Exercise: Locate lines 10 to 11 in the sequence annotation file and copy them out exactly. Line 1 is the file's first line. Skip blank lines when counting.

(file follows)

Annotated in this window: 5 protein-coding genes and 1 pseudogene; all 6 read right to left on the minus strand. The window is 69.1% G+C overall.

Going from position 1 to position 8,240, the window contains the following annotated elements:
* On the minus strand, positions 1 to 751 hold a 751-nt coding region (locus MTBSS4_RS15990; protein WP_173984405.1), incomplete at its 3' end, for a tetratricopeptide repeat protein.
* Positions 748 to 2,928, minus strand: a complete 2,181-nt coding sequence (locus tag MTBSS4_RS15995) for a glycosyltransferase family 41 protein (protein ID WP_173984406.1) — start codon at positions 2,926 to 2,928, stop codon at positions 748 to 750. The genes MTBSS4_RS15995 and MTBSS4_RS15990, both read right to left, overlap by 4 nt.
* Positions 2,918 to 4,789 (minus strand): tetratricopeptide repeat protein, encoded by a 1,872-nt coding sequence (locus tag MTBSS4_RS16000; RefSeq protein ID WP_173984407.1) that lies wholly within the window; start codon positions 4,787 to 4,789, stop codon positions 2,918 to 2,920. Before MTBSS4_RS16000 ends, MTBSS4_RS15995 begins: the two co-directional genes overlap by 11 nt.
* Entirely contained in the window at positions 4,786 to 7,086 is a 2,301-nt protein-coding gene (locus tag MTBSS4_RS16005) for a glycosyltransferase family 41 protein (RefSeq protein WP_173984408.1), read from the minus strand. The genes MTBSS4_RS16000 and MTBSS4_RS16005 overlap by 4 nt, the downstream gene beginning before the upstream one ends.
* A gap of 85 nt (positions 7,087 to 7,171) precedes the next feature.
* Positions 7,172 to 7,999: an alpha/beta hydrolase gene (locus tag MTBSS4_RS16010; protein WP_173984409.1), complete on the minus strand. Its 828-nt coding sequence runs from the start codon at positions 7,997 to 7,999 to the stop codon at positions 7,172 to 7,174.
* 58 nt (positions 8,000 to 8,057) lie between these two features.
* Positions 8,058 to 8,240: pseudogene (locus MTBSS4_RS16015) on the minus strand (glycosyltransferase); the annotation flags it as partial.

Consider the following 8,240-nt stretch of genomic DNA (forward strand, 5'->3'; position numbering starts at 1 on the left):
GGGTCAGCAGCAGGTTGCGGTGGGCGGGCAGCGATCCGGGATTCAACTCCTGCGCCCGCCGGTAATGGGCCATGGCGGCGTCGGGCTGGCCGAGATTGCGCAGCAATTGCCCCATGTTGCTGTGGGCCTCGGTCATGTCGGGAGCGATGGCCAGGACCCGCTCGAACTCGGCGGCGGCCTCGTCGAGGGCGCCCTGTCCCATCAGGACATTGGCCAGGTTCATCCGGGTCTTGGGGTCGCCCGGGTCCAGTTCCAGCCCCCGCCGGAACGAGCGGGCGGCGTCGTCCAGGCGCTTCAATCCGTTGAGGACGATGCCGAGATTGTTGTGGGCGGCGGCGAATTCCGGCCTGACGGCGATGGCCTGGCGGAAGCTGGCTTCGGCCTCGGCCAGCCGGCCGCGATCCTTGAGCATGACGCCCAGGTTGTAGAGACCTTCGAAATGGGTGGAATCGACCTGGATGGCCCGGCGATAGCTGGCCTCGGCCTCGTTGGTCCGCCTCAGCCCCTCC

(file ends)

* Positions 8,058 to 8,240: pseudogene (locus MTBSS4_RS16015) on the minus strand (glycosyltransferase); the annotation flags it as partial.

Consider the following 8,240-nt stretch of genomic DNA (forward strand, 5'->3'; position numbering starts at 1 on the left):